LONG DISTANCE TRAVEL TO MANAWATU (2020)
Exhibited at Zimmerman Art Gallery, Palmerston North
Exhibition at Zimmerman Art Gallery, 2020
I am so Japanese that I don’t consider my art work to be “made in New Zealand”, even though it physically is.
The materials I’ve used in my drawings over the years are all sourced from overseas: charcoal from the UK or Japan, paper from Italy, France or the USA, charcoal erasers from Germany and Japan, and stumps and blenders from China. It makes me wonder: if I draw as I do now, and using the same materials when I am in another country, then where is that art work really from? Somehow, regardless of where my drawings are made, they can perhaps be considered Japanese, as this is the background culture and heritage that I carry with me.
Because I live in New Zealand, and make my work here, I wanted to use a tool or material also made in this country. In this sense it’s fortunate that I mainly work with charcoal rather than paint; it would be extremely difficult to make my own paints and brushes from local resources. But charcoal can be more readily produced - if you set fire to tree branches, then you have charcoal (not necessarily of a quality fit for drawing, but the basic material is there).
I experimented with test firings using various kinds of wood, including rimu, oak and cherry, before choosing totara as the material for making my own charcoal. It’s a little less flexible and versatile than the widely used commercial willow charcoal, but it’s good and solid enough to achieve my desired depths of blackness and greyness, and for tonal gradation. And even the less positive aspects of totara charcoal – such as a tendency to be powdery – have posed challenges that have simply motivated me to overcome them, and make it better.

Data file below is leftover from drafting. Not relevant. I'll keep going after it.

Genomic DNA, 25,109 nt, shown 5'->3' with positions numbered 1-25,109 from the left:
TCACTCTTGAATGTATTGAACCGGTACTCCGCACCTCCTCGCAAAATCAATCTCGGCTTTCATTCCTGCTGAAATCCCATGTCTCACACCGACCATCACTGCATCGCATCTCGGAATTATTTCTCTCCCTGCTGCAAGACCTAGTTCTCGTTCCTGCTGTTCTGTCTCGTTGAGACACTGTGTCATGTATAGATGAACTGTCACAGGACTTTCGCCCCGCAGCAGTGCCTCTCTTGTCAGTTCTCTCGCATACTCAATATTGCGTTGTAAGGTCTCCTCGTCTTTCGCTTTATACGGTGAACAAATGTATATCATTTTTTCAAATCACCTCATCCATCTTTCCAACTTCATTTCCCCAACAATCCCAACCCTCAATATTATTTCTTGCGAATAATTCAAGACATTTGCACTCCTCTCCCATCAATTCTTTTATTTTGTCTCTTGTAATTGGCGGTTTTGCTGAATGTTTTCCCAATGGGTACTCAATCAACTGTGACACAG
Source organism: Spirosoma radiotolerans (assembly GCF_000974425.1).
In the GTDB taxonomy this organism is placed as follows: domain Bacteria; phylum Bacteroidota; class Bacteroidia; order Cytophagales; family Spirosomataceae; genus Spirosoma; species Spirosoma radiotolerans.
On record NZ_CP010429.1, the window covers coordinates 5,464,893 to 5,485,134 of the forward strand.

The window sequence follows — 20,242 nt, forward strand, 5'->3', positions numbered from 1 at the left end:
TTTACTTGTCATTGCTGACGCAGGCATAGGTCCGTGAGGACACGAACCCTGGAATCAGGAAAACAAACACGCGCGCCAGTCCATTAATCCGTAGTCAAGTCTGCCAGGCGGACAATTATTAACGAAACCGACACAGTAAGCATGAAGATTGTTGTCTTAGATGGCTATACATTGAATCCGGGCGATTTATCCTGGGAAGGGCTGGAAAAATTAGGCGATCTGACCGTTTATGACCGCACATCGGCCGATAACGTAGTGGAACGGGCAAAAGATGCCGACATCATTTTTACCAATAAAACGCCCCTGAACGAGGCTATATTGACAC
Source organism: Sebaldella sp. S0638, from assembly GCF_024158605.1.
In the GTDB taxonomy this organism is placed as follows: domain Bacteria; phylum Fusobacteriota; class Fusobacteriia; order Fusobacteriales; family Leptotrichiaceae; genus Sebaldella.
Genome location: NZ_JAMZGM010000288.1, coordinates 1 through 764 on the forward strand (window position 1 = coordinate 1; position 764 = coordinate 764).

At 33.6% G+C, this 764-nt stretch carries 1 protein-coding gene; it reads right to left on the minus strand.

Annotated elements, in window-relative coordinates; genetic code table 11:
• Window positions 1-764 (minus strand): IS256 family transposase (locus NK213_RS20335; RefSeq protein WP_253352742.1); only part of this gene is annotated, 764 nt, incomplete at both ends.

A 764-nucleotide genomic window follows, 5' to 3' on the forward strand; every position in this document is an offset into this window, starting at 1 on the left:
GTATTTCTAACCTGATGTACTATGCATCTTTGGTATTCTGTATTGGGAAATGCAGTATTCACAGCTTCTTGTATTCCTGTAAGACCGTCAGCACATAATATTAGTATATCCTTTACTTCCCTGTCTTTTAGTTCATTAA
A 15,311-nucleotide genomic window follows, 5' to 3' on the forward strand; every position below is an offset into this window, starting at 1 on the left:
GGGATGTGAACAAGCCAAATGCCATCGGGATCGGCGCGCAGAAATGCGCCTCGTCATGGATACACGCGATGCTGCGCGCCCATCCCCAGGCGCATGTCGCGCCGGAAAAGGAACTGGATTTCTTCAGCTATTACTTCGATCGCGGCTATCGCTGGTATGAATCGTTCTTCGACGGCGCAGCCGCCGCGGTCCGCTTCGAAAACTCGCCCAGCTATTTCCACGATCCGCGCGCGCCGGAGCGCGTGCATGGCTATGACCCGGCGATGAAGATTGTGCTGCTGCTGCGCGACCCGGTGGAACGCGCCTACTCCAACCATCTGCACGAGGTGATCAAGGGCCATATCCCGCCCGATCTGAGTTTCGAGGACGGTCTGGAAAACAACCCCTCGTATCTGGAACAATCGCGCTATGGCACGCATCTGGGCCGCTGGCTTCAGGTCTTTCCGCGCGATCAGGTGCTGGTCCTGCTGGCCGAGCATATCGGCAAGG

Moreover totara charcoal sounds so New Zealand; this makes me feel confident I’m truly creating “New Zealand art”. My original concept for this exhibition was to produce a series of New Zealand forest drawings, particularly ones with totara trees, using totara charcoal. But as I walked in nearby bush and took photos, I realised it wouldn’t make for a meaningful work to simply transfer natural imagery to paper; it would only be a copied picture. And I always like to create something that reflects myself, even if this is not obvious on the surface.
So I started to place actors on the paper, doing their own ad-libs. And now, with the presence of these life forms, the forests in the drawings seem to have their own life too.